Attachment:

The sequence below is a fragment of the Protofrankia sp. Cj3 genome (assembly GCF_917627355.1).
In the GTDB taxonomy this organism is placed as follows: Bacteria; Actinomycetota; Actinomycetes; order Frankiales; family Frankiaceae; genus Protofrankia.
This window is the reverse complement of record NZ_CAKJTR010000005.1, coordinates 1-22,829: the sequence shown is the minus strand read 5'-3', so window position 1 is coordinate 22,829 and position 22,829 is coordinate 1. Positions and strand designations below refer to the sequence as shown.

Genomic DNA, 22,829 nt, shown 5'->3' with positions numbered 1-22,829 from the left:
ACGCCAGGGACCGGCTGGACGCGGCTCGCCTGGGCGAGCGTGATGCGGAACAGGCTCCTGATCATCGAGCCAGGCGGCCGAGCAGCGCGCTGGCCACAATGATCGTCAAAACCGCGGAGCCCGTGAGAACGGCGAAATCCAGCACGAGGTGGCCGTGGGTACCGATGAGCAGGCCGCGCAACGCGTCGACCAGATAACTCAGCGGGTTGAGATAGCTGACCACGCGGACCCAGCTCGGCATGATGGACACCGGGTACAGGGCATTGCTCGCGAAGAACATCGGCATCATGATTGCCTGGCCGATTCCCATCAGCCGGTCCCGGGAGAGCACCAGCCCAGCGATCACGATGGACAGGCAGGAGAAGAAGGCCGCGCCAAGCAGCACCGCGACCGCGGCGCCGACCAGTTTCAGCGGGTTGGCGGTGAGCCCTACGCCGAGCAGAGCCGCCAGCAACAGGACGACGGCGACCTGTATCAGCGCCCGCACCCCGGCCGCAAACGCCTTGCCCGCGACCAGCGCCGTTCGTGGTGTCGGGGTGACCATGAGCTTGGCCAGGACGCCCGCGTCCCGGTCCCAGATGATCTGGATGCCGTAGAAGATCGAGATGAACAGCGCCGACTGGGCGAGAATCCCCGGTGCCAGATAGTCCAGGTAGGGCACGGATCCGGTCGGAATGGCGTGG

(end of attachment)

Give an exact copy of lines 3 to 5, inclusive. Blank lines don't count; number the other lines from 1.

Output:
This window is the reverse complement of record NZ_CAKJTR010000005.1, coordinates 1-22,829: the sequence shown is the minus strand read 5'-3', so window position 1 is coordinate 22,829 and position 22,829 is coordinate 1. Positions and strand designations below refer to the sequence as shown.

Genomic DNA, 22,829 nt, shown 5'->3' with positions numbered 1-22,829 from the left:
ACGCCAGGGACCGGCTGGACGCGGCTCGCCTGGGCGAGCGTGATGCGGAACAGGCTCCTGATCATCGAGCCAGGCGGCCGAGCAGCGCGCTGGCCACAATGATCGTCAAAACCGCGGAGCCCGTGAGAACGGCGAAATCCAGCACGAGGTGGCCGTGGGTACCGATGAGCAGGCCGCGCAACGCGTCGACCAGATAACTCAGCGGGTTGAGATAGCTGACCACGCGGACCCAGCTCGGCATGATGGACACCGGGTACAGGGCATTGCTCGCGAAGAACATCGGCATCATGATTGCCTGGCCGATTCCCATCAGCCGGTCCCGGGAGAGCACCAGCCCAGCGATCACGATGGACAGGCAGGAGAAGAAGGCCGCGCCAAGCAGCACCGCGACCGCGGCGCCGACCAGTTTCAGCGGGTTGGCGGTGAGCCCTACGCCGAGCAGAGCCGCCAGCAACAGGACGACGGCGACCTGTATCAGCGCCCGCACCCCGGCCGCAAACGCCTTGCCCGCGACCAGCGCCGTTCGTGGTGTCGGGGTGACCATGAGCTTGGCCAGGACGCCCGCGTCCCGGTCCCAGATGATCTGGATGCCGTAGAAGATCGAGATGAACAGCGCCGACTGGGCGAGAATCCCCGGTGCCAGATAGTCCAGGTAGGGCACGGATCCGGTCGGAATGGCGTGG